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By any measure, Kansas City’s Kareem Hunt had a spectacular rookie season last year. The Chiefs running back led the NFL in rushing in 2017 and authored one of the best rookie seasons in league history.

As they like to say in investment commercials, however, past performance is no guarantee of future results. With Kansas City making a change under center is Hunt headed for the dreaded sophomore slump?

Second Year Running Backs

Is it really typical for running backs to take a step back in their second year? As it turns out, yes. From a statistical standpoint, most runners see a decrease in production during their sophomore campaign.

Todd Gurley was awesome in his rookie season and spectacular in his third season but merely ordinary in his second. Ezekiel Elliott‘s numerical decrease might have been due to suspension but his yards per carry was down a full yard in his second season.

Some of that has to do with adjusting to that level of usage and becoming accustomed to adjusting an offseason routine to account for recovery time, which doesn’t happen exclusively in the second year. Take David Johnson. After limited usage in his rookie season, he exploded in his second year. A season after that first heavy workload though, he was hurt.

Hunt’s highest usage at the University of Toledo was during his senior year when he rushed 262 times, which was nearly 60 carries more than his next busiest college season. In his inaugural NFL season, he logged 283 carries (including playoffs), even while largely taking the final regular season game off. It’s impossible to know how his body will respond to its first dose of NFL lead back pounding.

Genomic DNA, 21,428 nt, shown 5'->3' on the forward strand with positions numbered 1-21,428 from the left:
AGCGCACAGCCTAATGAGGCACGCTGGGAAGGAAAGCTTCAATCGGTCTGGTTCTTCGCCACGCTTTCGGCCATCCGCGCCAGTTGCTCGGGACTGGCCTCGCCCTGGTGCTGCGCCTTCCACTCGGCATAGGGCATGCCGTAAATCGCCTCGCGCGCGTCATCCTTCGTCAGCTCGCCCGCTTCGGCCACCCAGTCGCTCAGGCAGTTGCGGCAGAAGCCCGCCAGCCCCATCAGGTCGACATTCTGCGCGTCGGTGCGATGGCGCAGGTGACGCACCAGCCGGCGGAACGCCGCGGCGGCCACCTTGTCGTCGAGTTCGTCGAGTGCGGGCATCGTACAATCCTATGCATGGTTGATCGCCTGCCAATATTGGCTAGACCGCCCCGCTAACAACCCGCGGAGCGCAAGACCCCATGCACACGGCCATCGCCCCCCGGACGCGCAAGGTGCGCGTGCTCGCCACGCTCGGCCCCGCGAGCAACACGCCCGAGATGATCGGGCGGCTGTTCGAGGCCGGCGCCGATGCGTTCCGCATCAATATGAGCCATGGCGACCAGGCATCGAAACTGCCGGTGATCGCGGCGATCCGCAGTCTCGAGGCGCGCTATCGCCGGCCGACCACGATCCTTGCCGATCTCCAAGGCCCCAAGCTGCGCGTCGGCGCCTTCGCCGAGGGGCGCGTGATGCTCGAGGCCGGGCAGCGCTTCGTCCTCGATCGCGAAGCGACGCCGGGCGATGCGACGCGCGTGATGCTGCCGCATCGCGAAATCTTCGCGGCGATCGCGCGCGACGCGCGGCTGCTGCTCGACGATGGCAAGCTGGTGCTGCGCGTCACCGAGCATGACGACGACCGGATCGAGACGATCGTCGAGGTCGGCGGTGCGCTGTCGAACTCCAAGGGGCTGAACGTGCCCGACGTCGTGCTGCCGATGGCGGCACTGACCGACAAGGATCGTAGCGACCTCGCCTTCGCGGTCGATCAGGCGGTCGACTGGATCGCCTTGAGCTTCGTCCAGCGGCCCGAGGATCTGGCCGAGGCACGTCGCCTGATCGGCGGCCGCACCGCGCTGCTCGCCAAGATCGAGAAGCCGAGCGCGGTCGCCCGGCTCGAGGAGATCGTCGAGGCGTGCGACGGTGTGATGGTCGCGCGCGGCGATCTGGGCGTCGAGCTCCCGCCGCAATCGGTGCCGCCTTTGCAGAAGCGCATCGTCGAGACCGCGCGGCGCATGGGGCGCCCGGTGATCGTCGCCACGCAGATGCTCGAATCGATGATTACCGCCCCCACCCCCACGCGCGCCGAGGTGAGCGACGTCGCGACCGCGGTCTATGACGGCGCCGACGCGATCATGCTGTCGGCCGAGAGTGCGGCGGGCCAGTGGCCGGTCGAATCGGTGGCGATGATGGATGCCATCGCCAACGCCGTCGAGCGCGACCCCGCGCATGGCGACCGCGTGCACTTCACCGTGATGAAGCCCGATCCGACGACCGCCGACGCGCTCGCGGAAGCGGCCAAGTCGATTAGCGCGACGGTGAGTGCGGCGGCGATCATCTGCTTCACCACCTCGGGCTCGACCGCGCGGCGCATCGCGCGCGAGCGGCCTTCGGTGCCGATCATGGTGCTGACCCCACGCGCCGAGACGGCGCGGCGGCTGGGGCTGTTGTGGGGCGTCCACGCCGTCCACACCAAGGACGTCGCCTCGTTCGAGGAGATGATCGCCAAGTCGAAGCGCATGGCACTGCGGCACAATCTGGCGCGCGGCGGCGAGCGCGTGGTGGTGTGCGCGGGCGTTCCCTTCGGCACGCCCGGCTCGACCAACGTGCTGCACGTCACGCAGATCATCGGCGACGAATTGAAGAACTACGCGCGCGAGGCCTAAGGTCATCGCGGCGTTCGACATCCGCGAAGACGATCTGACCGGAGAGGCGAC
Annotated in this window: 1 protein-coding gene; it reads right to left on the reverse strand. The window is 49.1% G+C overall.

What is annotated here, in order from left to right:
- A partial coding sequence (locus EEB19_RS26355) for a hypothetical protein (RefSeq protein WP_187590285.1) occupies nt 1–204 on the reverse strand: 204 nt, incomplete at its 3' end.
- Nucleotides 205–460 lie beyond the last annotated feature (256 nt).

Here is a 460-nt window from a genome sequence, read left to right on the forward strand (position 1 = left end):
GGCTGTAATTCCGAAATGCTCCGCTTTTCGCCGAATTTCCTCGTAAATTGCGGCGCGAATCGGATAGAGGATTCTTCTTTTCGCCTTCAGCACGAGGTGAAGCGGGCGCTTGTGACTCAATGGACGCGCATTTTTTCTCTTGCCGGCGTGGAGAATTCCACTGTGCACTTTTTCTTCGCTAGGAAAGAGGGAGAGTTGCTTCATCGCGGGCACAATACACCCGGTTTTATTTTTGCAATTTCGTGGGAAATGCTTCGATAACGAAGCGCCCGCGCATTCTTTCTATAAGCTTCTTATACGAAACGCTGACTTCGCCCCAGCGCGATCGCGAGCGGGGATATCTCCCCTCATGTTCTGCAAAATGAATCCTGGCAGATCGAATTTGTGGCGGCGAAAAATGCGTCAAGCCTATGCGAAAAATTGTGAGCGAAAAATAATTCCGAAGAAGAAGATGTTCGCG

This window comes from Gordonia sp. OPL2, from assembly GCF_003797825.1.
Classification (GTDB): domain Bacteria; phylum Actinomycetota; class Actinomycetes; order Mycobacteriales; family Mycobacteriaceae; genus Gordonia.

Warning Signs

Hunt started like gangbusters in 2017, rushing for 609 yards in his first five NFL games and added an additional 166 receiving yards. He tailed off during the middle part of the season before rebounding with a strong effort at the end to secure Kansas City’s playoff spot.

While all running backs have ups and downs during the season, that mid-season slump is worth noting. Defensive coordinators have now had plenty of time to break down that film. Coming in as a third-round pick from a mid-major, it’s a safe bet that Hunt wasn’t a focus for that group heading into 2017. He definitely is in 2018.

The running back also found out that it isn’t only defensive coaches who are now paying attention to him. Like Elliott, Hunt found some unwanted attention for his off-the-field activities this offseason. While any suspension from the league probably wouldn’t come down this season, the Chiefs’ new star is already having to answer questions about it.

The New Quarterback

As a rookie, Hunt had the luxury of playing with one of the league’s best game managers in Alex Smith. The veteran quarterback had Andy Reid‘s Kansas City offense down pat and can read a defense with no problem.

When the Chiefs traded up in the first round of the 2017 NFL Draft to pluck Texas Tech quarterback Patrick Mahomes with the 12th pick, it was always only a matter of time before he would supplant Smith.

In the long run, the change at quarterback might turn out great for Kansas City. In the short-term, it’s probably not great for Hunt.